Taking it easy for more progress
Whenever someone tells me about how shit their training has been lately in spite of them 'doing everything right', the first question I always ask is: when was the last time you had time off? Because more than often the solution is not found in better training, but simply in bringing workload down to once again match recoverability. They need a deload.
"Many exercise guru's loved to claim that overtraining didn't exist."
15 years ago many exercise guru’s loved to claim that overtraining didn’t exist. The general idea was that if you were dragging ass while putting in anything less than 6 sessions a week, you were just out of shape. Or you weren't eating enough. That was 15 years ago, however. When weight training was a niche, when you still had to find a computer in order to send an email, and when social media was a silly thing for kids. Enter 2019, the era of 24/7 connectedness and compulsive self improvement. The era in which most people alternate between states of either disrupted sleep or total sensory overload. If exceeding your capacity to recover didn’t exist before, then now it sure as hell does. Because an already highly taxed, stressed and under-slept body needs very little to reach its limit. Especially when throwing a brutal gym routine on top of it.
Important to realize is that even though training is a nurturing and positive thing in the long haul, every session itself is a stressor that eats into your body’s recovery capacity; just like a poor night’s sleep or heated argument with a colleague will. If you train hard enough - or recover poorly enough - you will find your limits, and your body will let you know. Have you ever had that feeling of complete dread when just thinking about training? Strange little pains in your knees and elbows? Progress stalling? Add poor sleep quality, general fatigue, and loss of appetite to that list of possible symptoms, too. When consistently increasing your workload there is bound to be a factor of cumulative fatigue, even when you are taking plenty of rest in your weekly planning. And sleeping in on the weekends can only hold that off for so long before you start spinning your wheels (or even worse: feeling like shit).
Usually what you need is a periodical deload, a phase in which you back off from the intense stuff in order to give your body time to fully recover. This is standard practice among professional athletes, yet weekend warriors often ignore it altogether. A common excuse to stay in the gym is therefore that the body will decondition when taking time off. Which, from a pure performance perspective, is valid. Staying in motion is biologically speaking always better than staying still. But there's a difference between staying in motion and continuing to slave away at a punishing gym routine.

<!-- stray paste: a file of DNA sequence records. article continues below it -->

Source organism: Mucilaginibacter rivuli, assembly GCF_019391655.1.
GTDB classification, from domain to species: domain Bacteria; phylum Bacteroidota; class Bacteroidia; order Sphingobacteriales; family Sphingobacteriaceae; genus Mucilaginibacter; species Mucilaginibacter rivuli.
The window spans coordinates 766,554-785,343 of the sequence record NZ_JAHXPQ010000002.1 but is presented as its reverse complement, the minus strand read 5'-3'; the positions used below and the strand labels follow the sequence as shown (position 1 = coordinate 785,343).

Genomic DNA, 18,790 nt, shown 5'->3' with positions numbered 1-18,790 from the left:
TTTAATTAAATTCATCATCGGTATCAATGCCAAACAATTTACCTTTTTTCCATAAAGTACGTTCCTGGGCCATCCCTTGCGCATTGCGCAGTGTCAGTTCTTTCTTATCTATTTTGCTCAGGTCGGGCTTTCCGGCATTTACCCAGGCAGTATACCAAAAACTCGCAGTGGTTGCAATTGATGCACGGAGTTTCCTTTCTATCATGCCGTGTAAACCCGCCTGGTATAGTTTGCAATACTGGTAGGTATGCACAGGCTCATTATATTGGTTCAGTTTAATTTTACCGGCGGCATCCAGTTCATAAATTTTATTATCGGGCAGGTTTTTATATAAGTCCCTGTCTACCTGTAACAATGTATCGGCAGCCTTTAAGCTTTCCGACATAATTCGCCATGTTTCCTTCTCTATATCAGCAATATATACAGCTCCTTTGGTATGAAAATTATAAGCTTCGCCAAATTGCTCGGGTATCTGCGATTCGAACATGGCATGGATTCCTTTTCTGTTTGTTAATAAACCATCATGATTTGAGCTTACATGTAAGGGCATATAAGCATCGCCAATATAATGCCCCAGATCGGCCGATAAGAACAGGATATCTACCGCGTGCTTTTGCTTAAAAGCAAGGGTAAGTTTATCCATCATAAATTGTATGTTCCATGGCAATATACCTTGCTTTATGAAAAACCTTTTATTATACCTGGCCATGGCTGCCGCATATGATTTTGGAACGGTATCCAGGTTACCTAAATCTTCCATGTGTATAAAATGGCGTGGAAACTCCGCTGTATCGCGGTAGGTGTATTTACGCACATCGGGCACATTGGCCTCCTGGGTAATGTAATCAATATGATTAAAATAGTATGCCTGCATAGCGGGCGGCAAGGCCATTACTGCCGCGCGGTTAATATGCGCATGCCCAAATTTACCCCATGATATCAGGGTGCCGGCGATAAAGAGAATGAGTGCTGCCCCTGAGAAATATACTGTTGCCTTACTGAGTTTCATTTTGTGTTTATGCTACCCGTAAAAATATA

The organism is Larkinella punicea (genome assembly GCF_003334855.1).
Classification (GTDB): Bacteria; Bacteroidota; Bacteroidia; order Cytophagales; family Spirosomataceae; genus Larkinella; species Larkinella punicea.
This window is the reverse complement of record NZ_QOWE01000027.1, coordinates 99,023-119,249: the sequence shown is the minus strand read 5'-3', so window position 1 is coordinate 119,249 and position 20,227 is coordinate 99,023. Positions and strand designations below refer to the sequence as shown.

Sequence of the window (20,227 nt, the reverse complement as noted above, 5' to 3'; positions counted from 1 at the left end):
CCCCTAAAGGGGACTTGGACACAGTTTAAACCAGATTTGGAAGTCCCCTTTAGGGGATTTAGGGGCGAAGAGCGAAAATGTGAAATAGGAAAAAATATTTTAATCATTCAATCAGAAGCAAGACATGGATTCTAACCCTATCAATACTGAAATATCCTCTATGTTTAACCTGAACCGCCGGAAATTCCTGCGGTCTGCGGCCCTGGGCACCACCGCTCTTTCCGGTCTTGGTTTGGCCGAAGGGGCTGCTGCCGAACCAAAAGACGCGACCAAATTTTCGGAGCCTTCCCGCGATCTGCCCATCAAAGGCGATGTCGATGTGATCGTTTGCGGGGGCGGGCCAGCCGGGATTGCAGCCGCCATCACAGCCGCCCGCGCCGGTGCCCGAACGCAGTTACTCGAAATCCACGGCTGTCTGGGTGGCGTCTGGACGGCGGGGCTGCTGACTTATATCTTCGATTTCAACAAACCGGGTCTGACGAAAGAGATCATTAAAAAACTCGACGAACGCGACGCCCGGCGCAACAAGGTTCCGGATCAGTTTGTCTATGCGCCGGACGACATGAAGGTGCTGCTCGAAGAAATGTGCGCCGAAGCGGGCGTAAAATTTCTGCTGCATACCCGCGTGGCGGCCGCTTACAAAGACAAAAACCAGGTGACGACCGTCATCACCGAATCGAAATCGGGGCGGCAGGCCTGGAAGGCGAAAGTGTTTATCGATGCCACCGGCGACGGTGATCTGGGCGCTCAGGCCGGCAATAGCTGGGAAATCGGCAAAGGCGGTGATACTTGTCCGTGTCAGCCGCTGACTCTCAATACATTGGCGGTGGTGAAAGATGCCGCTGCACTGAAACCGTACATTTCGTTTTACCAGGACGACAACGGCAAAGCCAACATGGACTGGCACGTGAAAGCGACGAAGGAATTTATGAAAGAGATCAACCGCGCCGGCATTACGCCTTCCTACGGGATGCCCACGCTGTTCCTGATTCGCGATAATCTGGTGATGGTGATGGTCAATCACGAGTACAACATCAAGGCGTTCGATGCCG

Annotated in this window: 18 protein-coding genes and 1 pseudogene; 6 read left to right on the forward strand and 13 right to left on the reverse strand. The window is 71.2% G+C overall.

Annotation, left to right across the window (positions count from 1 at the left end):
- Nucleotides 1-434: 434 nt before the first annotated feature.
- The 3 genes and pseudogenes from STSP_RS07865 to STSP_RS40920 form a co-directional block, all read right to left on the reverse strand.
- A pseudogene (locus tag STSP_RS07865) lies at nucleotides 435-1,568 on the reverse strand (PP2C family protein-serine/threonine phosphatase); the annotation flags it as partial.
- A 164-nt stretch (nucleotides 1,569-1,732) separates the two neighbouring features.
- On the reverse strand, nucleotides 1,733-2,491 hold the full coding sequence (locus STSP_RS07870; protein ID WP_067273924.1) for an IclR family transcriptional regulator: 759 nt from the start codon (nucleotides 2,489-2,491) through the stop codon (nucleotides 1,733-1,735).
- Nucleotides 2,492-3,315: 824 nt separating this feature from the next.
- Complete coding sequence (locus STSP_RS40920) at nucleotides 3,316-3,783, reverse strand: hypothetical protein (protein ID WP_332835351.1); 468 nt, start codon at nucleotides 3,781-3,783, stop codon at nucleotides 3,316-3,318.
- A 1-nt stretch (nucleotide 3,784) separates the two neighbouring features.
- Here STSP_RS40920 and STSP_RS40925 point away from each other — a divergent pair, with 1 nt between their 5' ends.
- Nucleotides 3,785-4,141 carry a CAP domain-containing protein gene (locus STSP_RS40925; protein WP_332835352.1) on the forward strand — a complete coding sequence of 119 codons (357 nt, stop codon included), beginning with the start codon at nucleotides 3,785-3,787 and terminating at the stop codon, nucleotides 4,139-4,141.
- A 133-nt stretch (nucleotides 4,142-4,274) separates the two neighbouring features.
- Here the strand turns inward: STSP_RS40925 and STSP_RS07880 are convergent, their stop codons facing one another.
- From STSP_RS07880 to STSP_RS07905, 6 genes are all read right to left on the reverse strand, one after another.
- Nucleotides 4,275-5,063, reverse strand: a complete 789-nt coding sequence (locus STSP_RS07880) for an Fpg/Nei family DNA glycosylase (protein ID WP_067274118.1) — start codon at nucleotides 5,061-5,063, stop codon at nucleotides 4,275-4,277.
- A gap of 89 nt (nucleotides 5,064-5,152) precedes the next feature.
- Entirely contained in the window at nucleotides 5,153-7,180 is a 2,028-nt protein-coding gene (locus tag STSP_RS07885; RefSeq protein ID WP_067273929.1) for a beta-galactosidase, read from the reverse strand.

"Periodically taking two weeks off has even been said to reset your anabolic signaling."
Far too often, good intentions to take it easy end up in full blown training anyway. Should you worry about losing your gains during downtime, allow me to calm your fears: while your nervous system might lose some of its preparedness to perform after ten or so days of not training, it can take up to a month before true muscle wasting occurs. And periodically taking two weeks off of training has even been said to reset your anabolic signaling. So don't sweat it. Pun intended.
The question then is: when do you go for a deload, and how to go about it? As for timing: if you're experiencing one or more of earlier mentioned symptoms and you've been pushing your training for a few months, you're a candidate for a deload. Some need it every few weeks, others only once every few months. This is something you have to figure out for yourself, because there are just too many factors at play (like your life outside of the gym). Then, regarding the deload itself: scale your workouts. They should keep you moving, but be really easy to complete. A way to go about this is to reduce all weights by 50%. Or just leaving out all compound lifts (like squats and pull ups) and only performing the isolation exercises. Doing this for a week or so should be enough to make you feel fresh and ready to get back to the heavy stuff.
Well, here it is. A piece of advice that tells you to do less in order to achieve more. I like those kinds of advice, especially when they work. I do however recognize that for some it can be hard to honour such advice. If you're among this crowd, then please take this to heart: if you find that you even have the slightest tendency to train too hard during your deloads, do yourself a favor: skip the gym altogether and go for a walk instead. Play some games with your buddies. You'll need your sanity if you plan to keep doing this long enough to get to the levels that you aspire.